HR 40, named after the Civil War as compensation to former slaves for the promise of "40 acres and a mule", has weakened in the House of Representatives since former MP John Conyers first introduced it in 1989. But Rep. Sheila Jackson Lee restored the bill in January. Reparations were once a marginal idea – at least among white politicians – but they received more attention from the mainstream Democrats in the presidential campaign 2020 . Many of the declared Democratic presidential candidates have taken a position on reparations or at least support a national discussion about the problem.

Jackson Lee said in her introductory remarks that HR 40 would be a "long overdue" response to slavery.

"Slavery is the original sin, slavery has never received an apology," said Jackson Lee. how was segregation. Jackson Lee said it was up to the federal government to make amends.

When Jackson Lee opened her survey series at the end of the panel, she received applause and applause from the audience.

"Let this day, June 19, 2019, set the standard for the commitment of every one of you who came to support (the bill)," said Jackson Lee. She told Hughes and Owens to "read the bill."

In her survey, MEP Karen Bass said that refusing to discriminate against black Americans is harmful, arguing that reparations would be "trivialized" as black people who wanted money.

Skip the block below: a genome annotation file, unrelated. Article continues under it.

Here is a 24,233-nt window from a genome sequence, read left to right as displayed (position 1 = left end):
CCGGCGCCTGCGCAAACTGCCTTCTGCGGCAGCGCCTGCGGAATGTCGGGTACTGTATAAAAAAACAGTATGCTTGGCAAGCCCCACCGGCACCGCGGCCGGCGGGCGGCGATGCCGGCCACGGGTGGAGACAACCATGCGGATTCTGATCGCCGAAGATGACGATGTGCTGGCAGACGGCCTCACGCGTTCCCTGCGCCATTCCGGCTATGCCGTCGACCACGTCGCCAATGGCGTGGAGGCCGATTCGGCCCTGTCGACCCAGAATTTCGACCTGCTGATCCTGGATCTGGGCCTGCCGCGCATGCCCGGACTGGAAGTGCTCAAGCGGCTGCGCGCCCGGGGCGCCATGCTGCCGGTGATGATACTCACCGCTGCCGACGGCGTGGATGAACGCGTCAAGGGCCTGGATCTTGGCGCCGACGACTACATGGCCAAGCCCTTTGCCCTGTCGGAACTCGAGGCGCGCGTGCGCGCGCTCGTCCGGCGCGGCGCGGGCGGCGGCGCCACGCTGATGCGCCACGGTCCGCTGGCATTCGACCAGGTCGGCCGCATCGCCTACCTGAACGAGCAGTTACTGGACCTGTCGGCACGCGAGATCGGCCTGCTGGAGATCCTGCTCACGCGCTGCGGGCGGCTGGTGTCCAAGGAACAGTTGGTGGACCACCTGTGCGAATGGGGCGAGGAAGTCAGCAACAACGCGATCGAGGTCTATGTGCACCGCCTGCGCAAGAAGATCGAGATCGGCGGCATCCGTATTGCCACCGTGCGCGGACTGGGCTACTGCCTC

"Everyone understands the pain caused by denying the Holocaust, causing deep pain," said Bass.

Few Republican members of the Subcommittee on Constitution, Civil Rights and Civil Liberties participated in the hearing. The senior member of the subcommittee, GOP MP Mike Johnson, said in his opening remarks that it was difficult to give Black Americans financial compensation for actions taken by a "small" group of slaves. A few spectators mocked and asked, "Small?" Johnson also said that reparations would be "unconstitutional" and cause a stir among the public.

GOP MP Louie Gohmert spent most of his interrogation to determine that historically members of the Democratic Party had supported slavery and had implemented much of the guidelines under Jim Crow. The audience interrupted Gohmert repeatedly, once with a man who shouted, "They are lying!"

Senator Lindsey Graham said Wednesday he did not know "where it ends" when making reparations.

I just think, we are so far from the event, it was the original sin of the country. I think we want to make it a more perfect union, instead of looking back, because I do not know where it ends when you do that. "Graham said," We are not a perfect country, but we are trying to form a more perfect union and I think that will not help. "